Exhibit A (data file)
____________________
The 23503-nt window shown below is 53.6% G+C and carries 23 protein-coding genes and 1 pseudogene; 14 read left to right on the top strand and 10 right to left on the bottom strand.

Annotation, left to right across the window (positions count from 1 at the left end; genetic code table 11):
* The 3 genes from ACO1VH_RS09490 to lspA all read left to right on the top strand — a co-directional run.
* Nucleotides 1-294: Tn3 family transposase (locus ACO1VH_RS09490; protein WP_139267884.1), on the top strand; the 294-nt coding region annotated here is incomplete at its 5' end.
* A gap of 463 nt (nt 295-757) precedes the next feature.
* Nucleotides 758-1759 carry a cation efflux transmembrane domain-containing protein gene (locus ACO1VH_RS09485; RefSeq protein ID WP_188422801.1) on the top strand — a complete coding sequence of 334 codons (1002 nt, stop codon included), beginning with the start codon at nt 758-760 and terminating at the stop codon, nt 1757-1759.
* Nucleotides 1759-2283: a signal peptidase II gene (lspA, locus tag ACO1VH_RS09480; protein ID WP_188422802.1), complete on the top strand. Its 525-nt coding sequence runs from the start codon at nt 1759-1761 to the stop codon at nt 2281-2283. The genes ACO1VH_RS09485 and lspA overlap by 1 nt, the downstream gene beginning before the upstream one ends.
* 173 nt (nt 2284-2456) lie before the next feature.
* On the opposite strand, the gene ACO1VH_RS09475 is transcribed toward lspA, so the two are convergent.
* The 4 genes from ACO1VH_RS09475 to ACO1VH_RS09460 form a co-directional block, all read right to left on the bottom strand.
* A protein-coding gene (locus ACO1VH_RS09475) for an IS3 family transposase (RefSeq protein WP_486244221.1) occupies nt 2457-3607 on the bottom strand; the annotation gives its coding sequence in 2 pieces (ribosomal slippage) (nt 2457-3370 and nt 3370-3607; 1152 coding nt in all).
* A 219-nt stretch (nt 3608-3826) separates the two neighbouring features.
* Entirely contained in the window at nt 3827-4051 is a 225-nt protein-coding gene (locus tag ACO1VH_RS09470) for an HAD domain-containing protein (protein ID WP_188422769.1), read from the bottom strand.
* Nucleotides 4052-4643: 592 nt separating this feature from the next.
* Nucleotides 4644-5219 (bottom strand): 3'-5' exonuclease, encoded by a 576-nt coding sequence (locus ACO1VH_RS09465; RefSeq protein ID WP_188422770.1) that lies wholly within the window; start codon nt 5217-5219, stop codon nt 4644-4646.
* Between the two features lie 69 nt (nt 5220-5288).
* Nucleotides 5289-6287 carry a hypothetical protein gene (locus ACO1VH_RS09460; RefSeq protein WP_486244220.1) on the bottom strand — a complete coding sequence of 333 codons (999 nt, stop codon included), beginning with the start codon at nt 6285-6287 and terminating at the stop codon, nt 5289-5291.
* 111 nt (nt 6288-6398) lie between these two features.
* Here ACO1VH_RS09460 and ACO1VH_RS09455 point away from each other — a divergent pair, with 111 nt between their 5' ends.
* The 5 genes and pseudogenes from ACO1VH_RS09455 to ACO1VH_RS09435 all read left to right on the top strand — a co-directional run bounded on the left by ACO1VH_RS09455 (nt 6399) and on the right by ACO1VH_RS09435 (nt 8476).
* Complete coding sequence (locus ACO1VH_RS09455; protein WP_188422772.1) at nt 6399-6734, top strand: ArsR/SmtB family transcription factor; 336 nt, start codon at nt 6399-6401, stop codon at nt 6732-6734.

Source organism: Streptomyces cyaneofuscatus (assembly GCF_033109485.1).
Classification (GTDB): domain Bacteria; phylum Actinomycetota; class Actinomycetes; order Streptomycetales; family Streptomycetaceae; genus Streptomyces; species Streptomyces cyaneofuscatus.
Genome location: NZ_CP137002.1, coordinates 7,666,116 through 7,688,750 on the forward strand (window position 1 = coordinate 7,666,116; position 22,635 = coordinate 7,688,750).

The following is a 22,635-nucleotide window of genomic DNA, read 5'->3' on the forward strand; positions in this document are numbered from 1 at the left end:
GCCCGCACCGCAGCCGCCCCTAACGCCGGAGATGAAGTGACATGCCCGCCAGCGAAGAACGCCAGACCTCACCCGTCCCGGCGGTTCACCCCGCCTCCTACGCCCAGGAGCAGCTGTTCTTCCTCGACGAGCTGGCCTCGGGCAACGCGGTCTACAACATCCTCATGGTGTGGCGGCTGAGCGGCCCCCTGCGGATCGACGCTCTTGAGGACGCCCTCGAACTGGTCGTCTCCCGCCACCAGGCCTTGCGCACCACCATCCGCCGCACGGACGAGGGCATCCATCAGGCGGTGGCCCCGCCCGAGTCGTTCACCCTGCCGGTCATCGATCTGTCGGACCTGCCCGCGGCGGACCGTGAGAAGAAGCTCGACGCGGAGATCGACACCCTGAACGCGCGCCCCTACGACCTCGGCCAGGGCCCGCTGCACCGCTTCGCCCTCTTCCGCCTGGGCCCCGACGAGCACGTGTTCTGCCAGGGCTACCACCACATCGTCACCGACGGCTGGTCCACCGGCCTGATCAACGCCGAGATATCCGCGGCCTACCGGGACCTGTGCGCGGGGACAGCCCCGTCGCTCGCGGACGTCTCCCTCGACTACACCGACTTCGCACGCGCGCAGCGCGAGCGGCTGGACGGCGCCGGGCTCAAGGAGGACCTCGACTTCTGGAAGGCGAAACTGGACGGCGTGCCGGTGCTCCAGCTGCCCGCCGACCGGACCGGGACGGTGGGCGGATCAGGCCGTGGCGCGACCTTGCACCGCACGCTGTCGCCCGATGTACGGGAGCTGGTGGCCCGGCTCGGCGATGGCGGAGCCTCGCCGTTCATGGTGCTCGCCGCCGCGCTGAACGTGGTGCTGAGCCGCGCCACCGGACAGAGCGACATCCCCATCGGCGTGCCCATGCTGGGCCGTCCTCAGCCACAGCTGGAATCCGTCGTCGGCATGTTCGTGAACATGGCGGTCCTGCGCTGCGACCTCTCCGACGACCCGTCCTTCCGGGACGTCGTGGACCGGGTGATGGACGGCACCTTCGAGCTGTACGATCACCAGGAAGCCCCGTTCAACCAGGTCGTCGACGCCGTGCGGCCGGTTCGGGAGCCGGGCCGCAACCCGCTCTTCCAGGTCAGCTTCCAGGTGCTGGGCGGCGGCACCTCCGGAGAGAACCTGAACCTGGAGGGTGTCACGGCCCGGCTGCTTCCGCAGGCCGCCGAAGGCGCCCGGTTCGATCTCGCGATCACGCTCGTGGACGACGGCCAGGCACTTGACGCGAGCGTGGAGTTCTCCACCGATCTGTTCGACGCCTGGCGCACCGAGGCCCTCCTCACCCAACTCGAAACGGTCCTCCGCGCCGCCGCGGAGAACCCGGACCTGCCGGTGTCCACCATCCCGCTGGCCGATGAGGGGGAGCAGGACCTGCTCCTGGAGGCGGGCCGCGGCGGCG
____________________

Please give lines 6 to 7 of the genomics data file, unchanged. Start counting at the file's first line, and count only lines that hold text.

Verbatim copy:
* Nucleotides 758-1759 carry a cation efflux transmembrane domain-containing protein gene (locus ACO1VH_RS09485; RefSeq protein ID WP_188422801.1) on the top strand — a complete coding sequence of 334 codons (1002 nt, stop codon included), beginning with the start codon at nt 758-760 and terminating at the stop codon, nt 1757-1759.
* Nucleotides 1759-2283: a signal peptidase II gene (lspA, locus tag ACO1VH_RS09480; protein ID WP_188422802.1), complete on the top strand. Its 525-nt coding sequence runs from the start codon at nt 1759-1761 to the stop codon at nt 2281-2283. The genes ACO1VH_RS09485 and lspA overlap by 1 nt, the downstream gene beginning before the upstream one ends.